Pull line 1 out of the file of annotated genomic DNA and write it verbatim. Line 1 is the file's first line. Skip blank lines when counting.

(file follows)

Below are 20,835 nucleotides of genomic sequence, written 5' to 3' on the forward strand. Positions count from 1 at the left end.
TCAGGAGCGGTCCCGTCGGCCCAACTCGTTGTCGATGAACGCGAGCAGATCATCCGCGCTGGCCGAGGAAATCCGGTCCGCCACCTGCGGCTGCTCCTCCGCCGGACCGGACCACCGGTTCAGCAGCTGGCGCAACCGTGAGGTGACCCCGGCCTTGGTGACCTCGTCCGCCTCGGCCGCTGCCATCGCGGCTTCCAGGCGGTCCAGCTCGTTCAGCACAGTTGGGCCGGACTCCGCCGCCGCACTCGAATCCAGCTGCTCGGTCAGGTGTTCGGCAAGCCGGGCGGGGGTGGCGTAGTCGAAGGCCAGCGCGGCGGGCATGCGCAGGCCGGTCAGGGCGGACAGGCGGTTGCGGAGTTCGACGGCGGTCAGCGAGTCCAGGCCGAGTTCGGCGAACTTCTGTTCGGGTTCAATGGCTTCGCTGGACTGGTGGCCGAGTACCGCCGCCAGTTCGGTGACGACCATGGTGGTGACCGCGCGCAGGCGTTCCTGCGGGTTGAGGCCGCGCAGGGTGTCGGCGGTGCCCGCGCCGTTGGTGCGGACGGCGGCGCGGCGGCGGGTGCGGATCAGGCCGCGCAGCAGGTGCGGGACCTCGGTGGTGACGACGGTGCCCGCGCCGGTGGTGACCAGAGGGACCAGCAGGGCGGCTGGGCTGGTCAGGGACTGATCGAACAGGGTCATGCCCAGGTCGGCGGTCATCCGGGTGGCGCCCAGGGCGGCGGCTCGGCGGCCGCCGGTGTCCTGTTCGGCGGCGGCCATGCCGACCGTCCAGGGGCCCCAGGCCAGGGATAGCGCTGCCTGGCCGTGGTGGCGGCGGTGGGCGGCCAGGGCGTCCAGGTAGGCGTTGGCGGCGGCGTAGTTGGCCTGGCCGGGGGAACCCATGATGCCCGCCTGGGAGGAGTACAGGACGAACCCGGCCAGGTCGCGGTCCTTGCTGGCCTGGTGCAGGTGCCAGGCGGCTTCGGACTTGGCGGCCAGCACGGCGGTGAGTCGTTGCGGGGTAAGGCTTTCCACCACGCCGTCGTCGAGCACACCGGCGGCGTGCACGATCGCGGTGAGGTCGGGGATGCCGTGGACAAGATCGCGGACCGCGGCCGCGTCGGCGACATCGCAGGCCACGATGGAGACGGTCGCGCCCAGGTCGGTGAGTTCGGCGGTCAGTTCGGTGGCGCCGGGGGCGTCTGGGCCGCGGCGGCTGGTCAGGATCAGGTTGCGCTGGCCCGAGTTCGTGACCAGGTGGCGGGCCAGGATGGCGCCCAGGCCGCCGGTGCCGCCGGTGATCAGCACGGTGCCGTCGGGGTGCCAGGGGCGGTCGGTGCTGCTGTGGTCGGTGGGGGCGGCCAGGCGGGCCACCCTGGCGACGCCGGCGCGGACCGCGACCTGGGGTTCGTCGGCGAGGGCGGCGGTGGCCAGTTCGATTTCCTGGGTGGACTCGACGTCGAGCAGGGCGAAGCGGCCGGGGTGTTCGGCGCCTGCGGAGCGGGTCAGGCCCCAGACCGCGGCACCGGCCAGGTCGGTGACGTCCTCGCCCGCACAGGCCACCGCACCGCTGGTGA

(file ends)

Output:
Below are 20,835 nucleotides of genomic sequence, written 5' to 3' on the forward strand. Positions count from 1 at the left end.